Nor are we without the grace of a loving God beckoning us from the clay, ever onward, unfolding His glorious redemption, generation to generation through those like Joseph, whose hearts’ desire is to honor their King and their God at any cost.
Join us now at the Father’s table as we keep the rhythm of Israel for more than two millennia, anticipating fresh manna from our God and King. As followers of Messiah we have added a corresponding New Covenant portion reflecting the fulfillment and crown of the Torah.
Genesis 37  Sibling Rivalry

The Bad Report; Sowing Seeds of Bitterness

“Now Jacob lived in the land where his father had sojourned, in the land of Canaan. These are the records of the generations of Jacob. Joseph, when seventeen years of age, was pasturing the flock with his brothers while he was still a youth, along with the sons of Bilhah and the sons of Zilpah, his father's wives. And Joseph brought back a bad report about them to their father. Genesis 37:1-2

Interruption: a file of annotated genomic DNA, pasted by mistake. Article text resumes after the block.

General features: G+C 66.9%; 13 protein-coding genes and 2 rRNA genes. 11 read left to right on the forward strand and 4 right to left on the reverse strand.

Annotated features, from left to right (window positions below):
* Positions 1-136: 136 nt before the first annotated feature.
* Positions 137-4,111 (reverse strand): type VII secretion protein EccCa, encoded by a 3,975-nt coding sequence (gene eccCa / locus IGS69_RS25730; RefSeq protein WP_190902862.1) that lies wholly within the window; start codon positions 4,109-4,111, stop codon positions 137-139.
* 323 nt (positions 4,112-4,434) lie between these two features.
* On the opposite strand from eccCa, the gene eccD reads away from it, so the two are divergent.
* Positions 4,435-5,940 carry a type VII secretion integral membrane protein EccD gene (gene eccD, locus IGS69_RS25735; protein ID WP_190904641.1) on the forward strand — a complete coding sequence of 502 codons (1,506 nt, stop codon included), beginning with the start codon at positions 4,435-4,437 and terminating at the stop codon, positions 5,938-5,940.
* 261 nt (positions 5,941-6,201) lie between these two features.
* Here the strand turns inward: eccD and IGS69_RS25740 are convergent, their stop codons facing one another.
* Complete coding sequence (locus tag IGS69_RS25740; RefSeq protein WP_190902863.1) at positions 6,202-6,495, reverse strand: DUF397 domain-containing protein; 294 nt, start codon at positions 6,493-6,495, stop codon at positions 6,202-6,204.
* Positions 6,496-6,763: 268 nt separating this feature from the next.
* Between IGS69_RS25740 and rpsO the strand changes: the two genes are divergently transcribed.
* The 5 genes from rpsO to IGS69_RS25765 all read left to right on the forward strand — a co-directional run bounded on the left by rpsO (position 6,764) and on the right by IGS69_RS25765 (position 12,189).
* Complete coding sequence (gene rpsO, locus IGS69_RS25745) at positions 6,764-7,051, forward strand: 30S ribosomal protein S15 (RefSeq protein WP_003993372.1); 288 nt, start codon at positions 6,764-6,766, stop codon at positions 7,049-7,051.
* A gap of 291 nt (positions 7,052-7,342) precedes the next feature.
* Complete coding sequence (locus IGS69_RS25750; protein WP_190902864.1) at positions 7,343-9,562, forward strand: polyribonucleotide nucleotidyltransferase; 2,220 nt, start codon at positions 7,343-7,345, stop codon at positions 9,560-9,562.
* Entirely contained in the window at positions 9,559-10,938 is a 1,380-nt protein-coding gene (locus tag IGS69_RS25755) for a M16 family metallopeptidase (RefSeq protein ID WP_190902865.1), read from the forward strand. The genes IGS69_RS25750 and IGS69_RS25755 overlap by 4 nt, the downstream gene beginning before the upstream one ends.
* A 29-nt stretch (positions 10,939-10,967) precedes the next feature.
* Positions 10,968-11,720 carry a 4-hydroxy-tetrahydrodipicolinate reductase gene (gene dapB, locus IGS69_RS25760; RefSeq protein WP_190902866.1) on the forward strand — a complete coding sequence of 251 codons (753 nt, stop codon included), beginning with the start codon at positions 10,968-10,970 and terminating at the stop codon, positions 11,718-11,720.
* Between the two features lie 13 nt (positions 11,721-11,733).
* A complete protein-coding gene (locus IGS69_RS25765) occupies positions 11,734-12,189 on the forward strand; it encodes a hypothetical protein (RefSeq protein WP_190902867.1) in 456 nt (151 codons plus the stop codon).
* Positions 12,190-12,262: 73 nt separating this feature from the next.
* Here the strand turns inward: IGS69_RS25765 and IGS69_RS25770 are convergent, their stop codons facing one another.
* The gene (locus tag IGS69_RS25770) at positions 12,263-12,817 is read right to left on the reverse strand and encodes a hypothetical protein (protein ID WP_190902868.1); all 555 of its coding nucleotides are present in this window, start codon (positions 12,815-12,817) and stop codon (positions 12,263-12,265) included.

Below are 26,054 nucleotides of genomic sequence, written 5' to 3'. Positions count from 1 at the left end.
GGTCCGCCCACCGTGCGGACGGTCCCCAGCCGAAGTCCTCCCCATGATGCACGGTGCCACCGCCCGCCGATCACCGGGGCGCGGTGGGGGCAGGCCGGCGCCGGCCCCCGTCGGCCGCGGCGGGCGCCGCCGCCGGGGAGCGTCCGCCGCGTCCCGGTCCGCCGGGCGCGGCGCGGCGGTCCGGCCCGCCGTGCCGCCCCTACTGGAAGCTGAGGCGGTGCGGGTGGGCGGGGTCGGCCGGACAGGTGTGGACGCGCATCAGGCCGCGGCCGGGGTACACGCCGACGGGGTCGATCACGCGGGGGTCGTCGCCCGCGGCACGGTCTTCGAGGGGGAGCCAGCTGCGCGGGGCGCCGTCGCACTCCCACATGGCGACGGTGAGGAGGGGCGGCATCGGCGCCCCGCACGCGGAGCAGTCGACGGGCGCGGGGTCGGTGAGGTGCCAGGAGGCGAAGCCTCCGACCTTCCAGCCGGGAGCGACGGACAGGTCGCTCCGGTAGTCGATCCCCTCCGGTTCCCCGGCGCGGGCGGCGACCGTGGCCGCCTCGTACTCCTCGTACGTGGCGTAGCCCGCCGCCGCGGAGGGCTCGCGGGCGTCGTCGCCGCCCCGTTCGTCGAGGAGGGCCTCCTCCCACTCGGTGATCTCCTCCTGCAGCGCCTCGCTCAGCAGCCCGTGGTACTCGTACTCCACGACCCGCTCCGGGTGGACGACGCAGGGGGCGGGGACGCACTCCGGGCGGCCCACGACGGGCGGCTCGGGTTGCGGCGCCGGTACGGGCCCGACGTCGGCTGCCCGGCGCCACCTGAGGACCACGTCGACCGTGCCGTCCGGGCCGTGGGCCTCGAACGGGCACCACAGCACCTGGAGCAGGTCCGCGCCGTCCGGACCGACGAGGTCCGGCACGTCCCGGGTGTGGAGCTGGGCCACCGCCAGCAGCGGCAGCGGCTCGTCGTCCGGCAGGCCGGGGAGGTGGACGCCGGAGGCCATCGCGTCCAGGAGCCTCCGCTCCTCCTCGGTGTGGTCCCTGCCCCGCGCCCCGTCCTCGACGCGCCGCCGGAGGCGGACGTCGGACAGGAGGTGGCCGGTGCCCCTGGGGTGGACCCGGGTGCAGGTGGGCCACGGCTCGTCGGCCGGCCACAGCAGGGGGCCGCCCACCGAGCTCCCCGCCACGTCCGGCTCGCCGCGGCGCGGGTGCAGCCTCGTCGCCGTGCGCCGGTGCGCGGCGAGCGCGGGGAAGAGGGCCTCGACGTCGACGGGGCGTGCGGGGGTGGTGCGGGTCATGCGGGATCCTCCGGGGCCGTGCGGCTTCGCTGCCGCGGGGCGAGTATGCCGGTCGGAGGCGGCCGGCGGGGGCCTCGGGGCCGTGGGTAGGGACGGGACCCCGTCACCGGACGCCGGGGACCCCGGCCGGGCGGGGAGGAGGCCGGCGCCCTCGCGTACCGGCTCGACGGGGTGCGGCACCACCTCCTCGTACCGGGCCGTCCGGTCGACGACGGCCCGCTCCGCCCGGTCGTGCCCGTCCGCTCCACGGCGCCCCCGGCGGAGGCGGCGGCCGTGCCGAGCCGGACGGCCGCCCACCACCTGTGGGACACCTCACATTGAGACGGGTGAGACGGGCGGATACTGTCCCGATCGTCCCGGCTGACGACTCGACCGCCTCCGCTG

bad report דִּבָּה dib·bä'
Joseph, who was favored by his father, Israel (Jacob), fanned the flame of jealous hatred among his brothers by defaming them to their father. Bad report in Hebrew is dibbah rah, also called hotzaat shem rah, “spreading a bad name.” It refers to slander and defamation. In Jewish halakhah (the righteous way of walking or living), this is strictly forbidden, for a “good name” or reputation is to be treasured. Therefore, to tarnish another’s name is far worse than theft, as it cannot be repaired.
The ethics of Judaism place great emphasis on the power of speech (and thus the harm that can be done through it), noting that the universe itself was created through speech. The Talmud calls the tongue an instrument so dangerous that it must be kept hidden from view, behind two protective walls (the mouth and teeth) to prevent its misuse.